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ORIGINAL FRENCH ARTICLE: Palestine Le Hamas aux portes du pouvoir

by By Pierre Barbancey

Palestine - Hamas at the threshold of power

Translated by John O’Neil

Translated Sunday 26 February 2006, by John O’Neil

The new Hamas-led Palestinian parliament met last Saturday. Mahmoud Abbas was expected to encourage the parliament to endorse the Palestinian Authority’s programs and international commitments.

The new Palestinian Legislative Council (PLC) met simultaneously in Ramallah and Gaza as Israeli authorities have forbidden the Hamas MPs passage between Gaza and the West Bank. Since the January 25th elections the parliament is dominated by an Islamist party for the first time in the Palestinian Authority’s history. Hamas secured 74 seats out of a possible 132. The Fatah party has 45 and the rest are distributed among other candidates, mostly PLO members.

Three weeks after their landslide victory, Hamas leaders took key positions in the Palestinian National Council where they command an absolute majority.

One of the Islamist movement’s more radical leaders in Gaza, Mahmoud al-Zahar, was appointed head of the Hamas parliamentary group in the Palestinian Legislative Council (PLC).

Aziz Dweik, a geography professor at An-Najah National University in Nablus, represents the West Bank city of Hebron and was chosen as Speaker of the PLC. In this key post, Dweik could be called on to assume the presidency of the Palestinian Authority for an interim period if Mahmoud Abbas, the current president, were to resign, become incapacitated or die. This interim period would last no longer than the 60 days necessary to organize a new presidential election.

But Mahmoud Abbas has no intention to of resigning. The Fatah Party, the majority in the outgoing legislature, strengthened its powers in its last session by passing a legislative amendment that would create a constitutional court to which Abbas would appoint the president and judges. This court will settle all disputes between the executive, legislative and judicial powers and can be called on to decide the constitutionality of laws passed by the now Hamas-led parliament. They approved the nomination of Fatah MP Mahmoud Abu Al-Rob as chair of the Budget and Financial Committee. They also created the “Secretary General of the PLC” post and appointed Fatah MP Ibrahim Khreisheh to it.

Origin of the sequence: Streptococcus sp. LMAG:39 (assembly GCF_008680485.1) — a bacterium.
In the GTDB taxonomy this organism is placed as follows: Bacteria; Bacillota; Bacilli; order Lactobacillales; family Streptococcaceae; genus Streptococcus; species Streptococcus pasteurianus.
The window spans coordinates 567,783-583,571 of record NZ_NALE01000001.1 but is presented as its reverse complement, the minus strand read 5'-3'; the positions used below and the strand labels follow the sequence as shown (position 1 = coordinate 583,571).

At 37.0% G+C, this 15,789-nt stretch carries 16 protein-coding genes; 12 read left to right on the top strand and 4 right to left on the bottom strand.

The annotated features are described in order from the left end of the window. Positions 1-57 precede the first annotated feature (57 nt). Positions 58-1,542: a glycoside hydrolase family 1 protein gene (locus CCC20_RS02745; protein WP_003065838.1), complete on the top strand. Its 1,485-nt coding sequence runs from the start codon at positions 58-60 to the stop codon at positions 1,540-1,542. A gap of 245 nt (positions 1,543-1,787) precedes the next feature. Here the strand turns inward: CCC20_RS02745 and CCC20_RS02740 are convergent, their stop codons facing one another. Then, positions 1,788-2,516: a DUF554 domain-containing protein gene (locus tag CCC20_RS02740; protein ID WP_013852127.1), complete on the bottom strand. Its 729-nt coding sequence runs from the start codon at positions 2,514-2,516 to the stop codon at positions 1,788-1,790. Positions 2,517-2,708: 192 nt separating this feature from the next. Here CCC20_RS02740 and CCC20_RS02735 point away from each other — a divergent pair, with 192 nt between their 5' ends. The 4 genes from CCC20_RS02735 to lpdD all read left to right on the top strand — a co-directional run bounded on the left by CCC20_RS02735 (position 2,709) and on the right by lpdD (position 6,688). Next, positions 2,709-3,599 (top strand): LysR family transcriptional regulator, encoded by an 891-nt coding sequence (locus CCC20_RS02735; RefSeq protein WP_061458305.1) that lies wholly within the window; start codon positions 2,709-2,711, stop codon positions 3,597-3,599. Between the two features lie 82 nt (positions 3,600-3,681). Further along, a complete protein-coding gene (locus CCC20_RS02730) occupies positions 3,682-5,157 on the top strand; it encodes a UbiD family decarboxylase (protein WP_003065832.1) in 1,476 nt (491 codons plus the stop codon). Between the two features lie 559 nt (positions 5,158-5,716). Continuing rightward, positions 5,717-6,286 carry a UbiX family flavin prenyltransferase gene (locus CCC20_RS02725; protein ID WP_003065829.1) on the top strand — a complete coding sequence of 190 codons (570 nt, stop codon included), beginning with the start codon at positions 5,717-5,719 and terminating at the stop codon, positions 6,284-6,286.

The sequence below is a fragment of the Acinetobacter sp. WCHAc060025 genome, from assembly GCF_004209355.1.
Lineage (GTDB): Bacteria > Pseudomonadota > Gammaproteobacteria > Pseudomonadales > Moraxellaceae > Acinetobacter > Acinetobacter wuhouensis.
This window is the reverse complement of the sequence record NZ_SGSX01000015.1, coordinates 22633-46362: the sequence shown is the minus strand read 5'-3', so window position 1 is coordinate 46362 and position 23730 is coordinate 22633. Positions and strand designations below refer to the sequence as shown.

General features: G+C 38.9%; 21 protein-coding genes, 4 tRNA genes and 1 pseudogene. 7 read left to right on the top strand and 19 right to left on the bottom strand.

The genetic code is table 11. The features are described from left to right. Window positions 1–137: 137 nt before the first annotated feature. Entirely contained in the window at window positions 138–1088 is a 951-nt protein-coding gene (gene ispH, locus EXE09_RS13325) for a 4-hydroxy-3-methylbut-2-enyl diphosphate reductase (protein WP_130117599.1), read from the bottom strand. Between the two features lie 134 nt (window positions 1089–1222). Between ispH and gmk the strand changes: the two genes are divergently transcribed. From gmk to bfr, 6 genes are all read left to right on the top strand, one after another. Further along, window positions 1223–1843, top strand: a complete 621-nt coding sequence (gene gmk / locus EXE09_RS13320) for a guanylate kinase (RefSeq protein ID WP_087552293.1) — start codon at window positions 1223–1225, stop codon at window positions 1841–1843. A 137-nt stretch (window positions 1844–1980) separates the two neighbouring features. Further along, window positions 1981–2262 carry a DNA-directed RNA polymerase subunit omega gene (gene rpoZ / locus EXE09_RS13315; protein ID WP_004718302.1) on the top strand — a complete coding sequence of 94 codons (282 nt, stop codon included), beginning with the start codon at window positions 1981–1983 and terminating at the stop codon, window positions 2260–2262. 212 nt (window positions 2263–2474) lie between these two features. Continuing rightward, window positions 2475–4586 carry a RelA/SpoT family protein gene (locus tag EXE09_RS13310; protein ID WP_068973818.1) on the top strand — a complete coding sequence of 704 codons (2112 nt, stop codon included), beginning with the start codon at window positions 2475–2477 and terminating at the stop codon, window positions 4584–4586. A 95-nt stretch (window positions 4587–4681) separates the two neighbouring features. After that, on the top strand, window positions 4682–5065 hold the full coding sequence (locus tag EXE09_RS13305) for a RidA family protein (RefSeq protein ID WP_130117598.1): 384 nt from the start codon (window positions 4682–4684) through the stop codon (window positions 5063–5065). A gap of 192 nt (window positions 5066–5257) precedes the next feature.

Not surprisingly, these last minute reforms have incensed Hamas. Aziz Dweik spoke of the “illegal” initiative as seeking to bestow full powers to president Abbas. But he recognizes that according to Palestinian law, Hamas can not repeal this legislation without a two-thirds majority.

With the nominations of Zahar and Dweik, the other Hamas leader in line for Prime Minister is Ismail Haniyeh. A former cabinet head of the late Sheikh Ahmed Yassin, founder of Hamas, Haniyeh passes for a moderate, maintaining good relations with all of the Palestinian factions.

Hesitations on the part of Hamas show that it is walking a tightrope - facing pressure on all sides on how it should engage itself in the peace process. The Islamist group has yet to deal internally with this question. A process was already in progress and the different factions clashed with each other. The unexpected electoral victory has forced Hamas to establish its position sooner than anticipated. This is why at the opening of the new legislature Abbas exhorted Hamas to endorse the Palestinian Authority’s programs and international commitments. “If Hamas responds by forming a government with a different political agenda we’ll enter into a constitutional crisis. This could be a long and difficult process”, according to a source close to President Abbas.

Aware of the difficulties, Hamas announced its intention to form a national unity government but has had difficulties convincing Fatah to join it. “Fatah is our primary problem”, a Hamas official admitted. “We fear that Fatah is wants us to fail, which would create chaos and violence”, he explained admitting his fear that Mahmoud Abbas’ movement, which has occupied the administration for more than ten years will refuse to cooperate.

This fear, without a doubt, is the reason that Khaled Mechal, the Hamas leader in exile in Damascus, has made repeated declarations. Recently in a Russian magazine he declared "If Israel recognizes our rights and commits itself to pulling out of all of the occupied territories, Hamas and with it the whole Palestinian nation, will decide to put an end to armed resistance.” In spite of previous declarations, Mechal had already indicated that he would accept a “long-term cease fire" with Israel if Israel accepted the return to the 1967 border and recognize the Palestinian people’s right to self-determination but up until recently he had not spoken of an eventual end to the armed struggle.

Hamas’s spokesperson in Gaza is saying repeatedly, “Hamas is open to dialogue.” This is not the least of the paradoxes that have sprung from the recent Palestinian elections.

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